Problematic drug use, economic deprivation, and criminalisation

A recurring theme throughout the paper is the link between problematic drug use and economic deprivation. The authors use a subterranean structuration framework to understand this link, which is a focus for study participants. This approach argues that a lack of meaningful employment opportunities for young people results in a situation where drug use and the surrounding activities (including buying and dealing) are perceived to offer an alternative and viable social and economic activity. It allows those living in economically deprived areas to find purpose and company, a sense of identity, excitement and adventure, while also dulling ‘the pains of existence and exclusion’ (p. 45).3

[Subterranean structuration draws attention to] the constraints placed on the choices made by people who have been most affected by the withdrawal of employment in deprived areas. These people are forced to make choices in situations which offer them little hope for pleasure, purpose or respect, no matter how hard they struggle. (p. 10)3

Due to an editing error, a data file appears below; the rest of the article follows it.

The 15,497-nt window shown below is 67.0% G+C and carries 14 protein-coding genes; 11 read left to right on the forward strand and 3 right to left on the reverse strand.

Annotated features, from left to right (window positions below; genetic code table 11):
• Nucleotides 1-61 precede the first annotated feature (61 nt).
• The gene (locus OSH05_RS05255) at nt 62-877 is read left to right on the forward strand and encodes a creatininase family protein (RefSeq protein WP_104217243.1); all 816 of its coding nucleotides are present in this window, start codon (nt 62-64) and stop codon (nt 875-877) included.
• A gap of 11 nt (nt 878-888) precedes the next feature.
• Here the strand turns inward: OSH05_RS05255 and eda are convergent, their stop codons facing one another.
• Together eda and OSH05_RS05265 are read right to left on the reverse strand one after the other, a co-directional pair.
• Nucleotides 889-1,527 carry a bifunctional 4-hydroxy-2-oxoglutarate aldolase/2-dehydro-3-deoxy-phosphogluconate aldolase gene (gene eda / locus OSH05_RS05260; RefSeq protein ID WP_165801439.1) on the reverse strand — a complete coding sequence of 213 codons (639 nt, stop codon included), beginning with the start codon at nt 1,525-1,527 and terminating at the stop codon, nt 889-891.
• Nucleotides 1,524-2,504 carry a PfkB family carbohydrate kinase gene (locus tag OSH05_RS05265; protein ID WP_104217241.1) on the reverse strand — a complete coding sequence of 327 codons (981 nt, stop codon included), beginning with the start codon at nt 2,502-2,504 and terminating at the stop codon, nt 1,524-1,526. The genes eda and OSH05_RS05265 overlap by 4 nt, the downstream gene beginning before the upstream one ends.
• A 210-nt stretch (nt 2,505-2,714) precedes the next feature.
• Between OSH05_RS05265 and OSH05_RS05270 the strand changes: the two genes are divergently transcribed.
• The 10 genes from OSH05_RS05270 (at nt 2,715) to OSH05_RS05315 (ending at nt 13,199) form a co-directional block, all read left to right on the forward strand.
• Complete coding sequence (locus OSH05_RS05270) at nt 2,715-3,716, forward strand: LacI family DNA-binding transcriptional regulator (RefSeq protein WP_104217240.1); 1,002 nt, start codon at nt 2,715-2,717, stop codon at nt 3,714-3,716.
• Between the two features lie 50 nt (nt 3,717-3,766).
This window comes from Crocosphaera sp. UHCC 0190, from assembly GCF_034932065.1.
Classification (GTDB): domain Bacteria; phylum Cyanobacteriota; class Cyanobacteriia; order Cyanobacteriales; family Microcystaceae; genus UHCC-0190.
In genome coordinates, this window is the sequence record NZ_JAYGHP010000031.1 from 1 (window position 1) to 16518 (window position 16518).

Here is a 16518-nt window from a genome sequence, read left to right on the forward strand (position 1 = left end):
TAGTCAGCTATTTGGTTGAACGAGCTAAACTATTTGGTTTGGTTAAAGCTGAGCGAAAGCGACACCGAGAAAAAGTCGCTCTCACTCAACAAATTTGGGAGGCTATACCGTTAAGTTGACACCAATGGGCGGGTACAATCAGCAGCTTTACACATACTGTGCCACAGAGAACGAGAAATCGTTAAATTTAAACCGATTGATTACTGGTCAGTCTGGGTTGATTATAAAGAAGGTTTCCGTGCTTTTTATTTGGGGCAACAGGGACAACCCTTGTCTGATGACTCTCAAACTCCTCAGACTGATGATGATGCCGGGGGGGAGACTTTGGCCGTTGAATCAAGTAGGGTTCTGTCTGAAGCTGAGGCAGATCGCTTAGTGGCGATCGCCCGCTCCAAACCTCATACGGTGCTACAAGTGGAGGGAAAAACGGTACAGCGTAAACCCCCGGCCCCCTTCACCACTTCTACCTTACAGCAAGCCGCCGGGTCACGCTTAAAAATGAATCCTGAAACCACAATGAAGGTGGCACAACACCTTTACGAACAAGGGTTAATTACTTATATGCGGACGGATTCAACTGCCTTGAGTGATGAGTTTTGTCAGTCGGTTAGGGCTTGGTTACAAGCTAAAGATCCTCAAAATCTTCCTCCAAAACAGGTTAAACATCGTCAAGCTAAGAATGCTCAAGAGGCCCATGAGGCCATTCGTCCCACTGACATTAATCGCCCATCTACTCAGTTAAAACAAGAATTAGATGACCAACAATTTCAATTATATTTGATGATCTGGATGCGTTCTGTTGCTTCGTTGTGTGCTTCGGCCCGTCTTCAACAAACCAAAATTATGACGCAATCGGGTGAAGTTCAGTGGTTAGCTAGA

The experiences of those interviewed for this study illustrate the reality of this inextricable link between problematic drug use and economic deprivation.

Penalisation and criminalisation

Study participants argued that criminalising PWUD from economically deprived areas has little deterrent effect, rather it serves to exacerbate the problems that made drugs attractive in the first place. These findings are consistent with international literature. Some participants perceived arrest and incarceration as an ‘occupational hazard’ of problematic drug use. Unintended consequences were noted; for example, moving into heroin use while in prison; the impact on children and partners of their being in prison; and the negative impact of a criminal record on their employment opportunities.

Perceptions on alternative drug policies

Four alternative drug policies were explored: decriminalisation, depenalisation, supervised injecting facilities, and heroin-assisted treatment.